“Cautiously optimistic I think is the best way to put it,” said Victoria Kidd of Winchester as she and her partner of 10 years, Christy Berghoff, and their 18-month-old daughter Lydia stood in front of the federal courthouse in Harrisonburg with a handful of same-sex marriage supporters from the group People of Faith for Equality in Virginia. “It’s wonderful to be able to stand up for our family.”
People of Faith for Equality in Virginia held similar gatherings in Winchester, Christiansburg and Richmond.
“Marriage should be entered into freely, deliberately, certainly seriously; but we should have the right to do that,” said Rev. Carolyn Mobley, interim pastor of Metropolitan Community Church of Richmond during an event at St. Paul’s Episcopal Church near the state Capitol. “I cannot think of anything that would help me pursue my own happiness more than the opportunity to marry the person I love.”
Mobley and more than two dozen others marched from the church to the state Capitol and then to the nearby federal courthouse where a three-judge panel with the 4th U.S. Circuit Court of Appeals will hear oral arguments in the case.
“I’m excited about what’s going on,” Henry Branch of Richmond told the Blade as he and his partner of more than two years, Les Quintana, stood outside the courthouse holding signs in support of marriage rights for same-sex couples. “I never thought this would be happening at this time.”
Timothy Bostic and Tony London of Norfolk last July filed a lawsuit challenging Virginia’s constitutional amendment that defines marriage as between a man and a woman. Carol Schall and Mary Townley of Chesterfield joined their case two months later alongside former U.S. Solicitor General Ted Olson and David Boies, who successfully argued against California’s Proposition 8 before the U.S. Supreme Court had also agreed to represent the two couples.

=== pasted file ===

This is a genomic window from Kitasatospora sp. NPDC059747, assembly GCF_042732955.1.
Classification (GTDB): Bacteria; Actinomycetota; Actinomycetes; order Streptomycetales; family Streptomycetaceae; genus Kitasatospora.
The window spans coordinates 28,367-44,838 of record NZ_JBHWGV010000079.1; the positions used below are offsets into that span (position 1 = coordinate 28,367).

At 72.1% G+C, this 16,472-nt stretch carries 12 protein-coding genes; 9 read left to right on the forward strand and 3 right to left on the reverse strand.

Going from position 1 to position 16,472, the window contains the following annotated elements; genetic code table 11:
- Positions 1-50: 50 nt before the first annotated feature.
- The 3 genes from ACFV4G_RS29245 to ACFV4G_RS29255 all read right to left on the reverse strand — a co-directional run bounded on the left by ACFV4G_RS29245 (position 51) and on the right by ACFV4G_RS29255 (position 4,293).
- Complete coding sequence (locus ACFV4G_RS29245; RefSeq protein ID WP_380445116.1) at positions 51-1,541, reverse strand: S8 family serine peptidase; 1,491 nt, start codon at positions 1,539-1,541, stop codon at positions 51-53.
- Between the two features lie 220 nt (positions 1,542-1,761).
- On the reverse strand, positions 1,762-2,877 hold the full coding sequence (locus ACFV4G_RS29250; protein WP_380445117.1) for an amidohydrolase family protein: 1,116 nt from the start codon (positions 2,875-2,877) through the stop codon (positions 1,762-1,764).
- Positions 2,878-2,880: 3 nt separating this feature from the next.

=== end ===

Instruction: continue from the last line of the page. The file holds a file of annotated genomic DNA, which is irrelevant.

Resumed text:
The American Civil Liberties Union, Lambda Legal and the ACLU of Virginia last August filed a lawsuit on behalf of Kidd and Berghoff and Joanne Harris and Jessica Duff of Staunton. A federal judge in Harrisonburg earlier this year classified their case as a class action.
U.S. District Court Judge Arenda L. Wright Allen in February found Virginia’s same-sex marriage ban unconstitutional. The 4th Circuit a few weeks later ruled the ACLU and Lambda Legal could join the Bostic case.
Same-sex couples in neighboring West Virginia and North Carolina and South Carolina are among those who have filed lawsuits seeking marriage rights since the U.S. Supreme Court last June struck down a portion of the Defense of Marriage Act. A 4th Circuit ruling that upholds Allen’s decision could either strike down the three states’ same-sex marriage bans or allow gay advocates to mount additional legal challenges against them because they fall under the federal appellate court’s jurisdiction.
Equality North Carolina and South Carolina Equality last month filed amicus briefs with the federal appeals court in the Bostic case.
“We believe that the issue happening in the 4th Circuit has a direct impact on a large number of individuals in our state,” said South Carolina Equality Executive Director Ryan Wilson on Monday during a conference call with reporters. “The time is now we believe for the 4th Circuit to rule for marriage equality not only in Virginia, but in all the four states of the 4th Circuit.”
The Alliance Defending Freedom, the Liberty Council and the U.S. Conference of Catholic Bishops are among the groups that filed amicus briefs with the 4th Circuit on behalf of Prince William County Circuit Court Clerk Michèle McQuigg and Norfolk Circuit Court Clerk George Schaefer, III, who appealed Allen’s ruling. National Organization for Marriage President Brian Brown and Victoria Cobb, president of the Family Foundation of Virginia, and others are scheduled to attend a rally outside the federal courthouse before the oral arguments begin.
“We’re not imposing our belief on them,” Bonnie Hockaday of Glen Allen told the Blade on Monday as she stood with other same-sex marriage supporters outside the federal courthouse in Richmond. “We’re not saying they have to get married, just allow [it.]”